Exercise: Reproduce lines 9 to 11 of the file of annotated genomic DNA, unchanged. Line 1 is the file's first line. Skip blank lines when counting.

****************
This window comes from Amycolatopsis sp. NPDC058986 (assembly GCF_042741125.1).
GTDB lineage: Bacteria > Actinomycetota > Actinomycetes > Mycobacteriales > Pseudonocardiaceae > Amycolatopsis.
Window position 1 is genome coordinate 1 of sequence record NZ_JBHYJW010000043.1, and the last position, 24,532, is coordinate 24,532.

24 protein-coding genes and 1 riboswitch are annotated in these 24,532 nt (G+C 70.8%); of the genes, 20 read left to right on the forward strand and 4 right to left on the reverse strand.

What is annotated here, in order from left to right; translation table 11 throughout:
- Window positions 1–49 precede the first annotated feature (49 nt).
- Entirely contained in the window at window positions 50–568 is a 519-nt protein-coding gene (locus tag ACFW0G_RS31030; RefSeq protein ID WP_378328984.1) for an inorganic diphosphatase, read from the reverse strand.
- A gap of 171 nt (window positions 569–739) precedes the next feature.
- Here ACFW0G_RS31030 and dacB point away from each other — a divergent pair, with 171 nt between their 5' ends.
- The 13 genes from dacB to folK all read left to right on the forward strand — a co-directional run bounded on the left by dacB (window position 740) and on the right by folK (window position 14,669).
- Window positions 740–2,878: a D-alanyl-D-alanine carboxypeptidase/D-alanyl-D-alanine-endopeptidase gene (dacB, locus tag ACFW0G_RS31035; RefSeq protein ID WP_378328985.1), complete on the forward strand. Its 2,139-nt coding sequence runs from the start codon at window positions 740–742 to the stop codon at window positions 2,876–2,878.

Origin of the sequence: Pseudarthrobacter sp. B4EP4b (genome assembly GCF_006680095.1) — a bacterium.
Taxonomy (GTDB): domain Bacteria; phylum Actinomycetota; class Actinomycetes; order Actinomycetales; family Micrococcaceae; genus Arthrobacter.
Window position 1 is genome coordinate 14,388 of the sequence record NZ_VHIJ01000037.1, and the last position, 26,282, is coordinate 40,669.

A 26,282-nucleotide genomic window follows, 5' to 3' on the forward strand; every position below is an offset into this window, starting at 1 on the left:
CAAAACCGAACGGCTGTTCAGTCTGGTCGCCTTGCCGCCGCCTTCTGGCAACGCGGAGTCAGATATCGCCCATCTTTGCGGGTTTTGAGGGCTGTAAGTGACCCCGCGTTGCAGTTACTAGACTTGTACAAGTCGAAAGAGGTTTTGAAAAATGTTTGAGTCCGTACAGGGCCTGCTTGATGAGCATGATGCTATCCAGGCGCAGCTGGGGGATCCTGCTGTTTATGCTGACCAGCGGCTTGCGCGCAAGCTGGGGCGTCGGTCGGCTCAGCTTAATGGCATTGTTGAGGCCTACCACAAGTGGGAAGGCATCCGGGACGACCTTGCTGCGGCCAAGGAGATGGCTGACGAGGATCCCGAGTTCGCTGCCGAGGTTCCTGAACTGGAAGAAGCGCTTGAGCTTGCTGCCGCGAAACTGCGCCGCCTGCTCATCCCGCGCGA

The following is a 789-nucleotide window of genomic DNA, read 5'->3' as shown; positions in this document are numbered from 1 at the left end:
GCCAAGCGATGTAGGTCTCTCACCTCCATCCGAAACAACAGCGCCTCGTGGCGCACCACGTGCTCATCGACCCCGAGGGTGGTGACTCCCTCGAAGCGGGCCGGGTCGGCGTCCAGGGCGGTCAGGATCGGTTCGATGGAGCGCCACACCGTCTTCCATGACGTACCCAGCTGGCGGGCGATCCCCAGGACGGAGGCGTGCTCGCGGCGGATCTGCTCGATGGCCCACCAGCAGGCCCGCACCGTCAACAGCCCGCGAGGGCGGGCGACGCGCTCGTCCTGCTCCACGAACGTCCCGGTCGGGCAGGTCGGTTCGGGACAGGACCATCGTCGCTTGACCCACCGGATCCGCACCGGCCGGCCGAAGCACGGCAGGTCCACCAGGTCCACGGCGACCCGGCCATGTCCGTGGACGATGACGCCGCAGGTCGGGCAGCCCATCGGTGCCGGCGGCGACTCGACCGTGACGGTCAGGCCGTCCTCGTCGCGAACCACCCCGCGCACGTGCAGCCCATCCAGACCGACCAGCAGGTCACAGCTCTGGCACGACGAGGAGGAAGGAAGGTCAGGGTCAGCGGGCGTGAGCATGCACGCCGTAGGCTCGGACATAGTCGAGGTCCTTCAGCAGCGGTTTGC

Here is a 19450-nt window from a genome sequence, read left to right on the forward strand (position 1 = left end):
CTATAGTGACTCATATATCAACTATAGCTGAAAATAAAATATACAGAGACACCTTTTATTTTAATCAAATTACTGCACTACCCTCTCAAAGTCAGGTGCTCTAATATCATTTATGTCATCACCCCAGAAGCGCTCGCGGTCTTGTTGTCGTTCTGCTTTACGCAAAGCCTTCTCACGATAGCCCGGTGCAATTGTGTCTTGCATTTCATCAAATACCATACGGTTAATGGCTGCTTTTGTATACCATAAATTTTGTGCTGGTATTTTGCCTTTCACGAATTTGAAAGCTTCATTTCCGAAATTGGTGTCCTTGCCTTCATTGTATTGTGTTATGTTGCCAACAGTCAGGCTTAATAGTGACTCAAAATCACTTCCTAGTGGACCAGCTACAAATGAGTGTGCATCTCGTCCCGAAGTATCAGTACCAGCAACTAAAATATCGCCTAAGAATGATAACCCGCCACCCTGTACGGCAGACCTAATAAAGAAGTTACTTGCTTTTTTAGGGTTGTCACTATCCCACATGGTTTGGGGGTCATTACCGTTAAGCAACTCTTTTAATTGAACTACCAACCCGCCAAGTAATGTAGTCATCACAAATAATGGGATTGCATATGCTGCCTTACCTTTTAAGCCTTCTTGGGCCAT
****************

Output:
- Here ACFW0G_RS31030 and dacB point away from each other — a divergent pair, with 171 nt between their 5' ends.
- The 13 genes from dacB to folK all read left to right on the forward strand — a co-directional run bounded on the left by dacB (window position 740) and on the right by folK (window position 14,669).
- Window positions 740–2,878: a D-alanyl-D-alanine carboxypeptidase/D-alanyl-D-alanine-endopeptidase gene (dacB, locus tag ACFW0G_RS31035; RefSeq protein ID WP_378328985.1), complete on the forward strand. Its 2,139-nt coding sequence runs from the start codon at window positions 740–742 to the stop codon at window positions 2,876–2,878.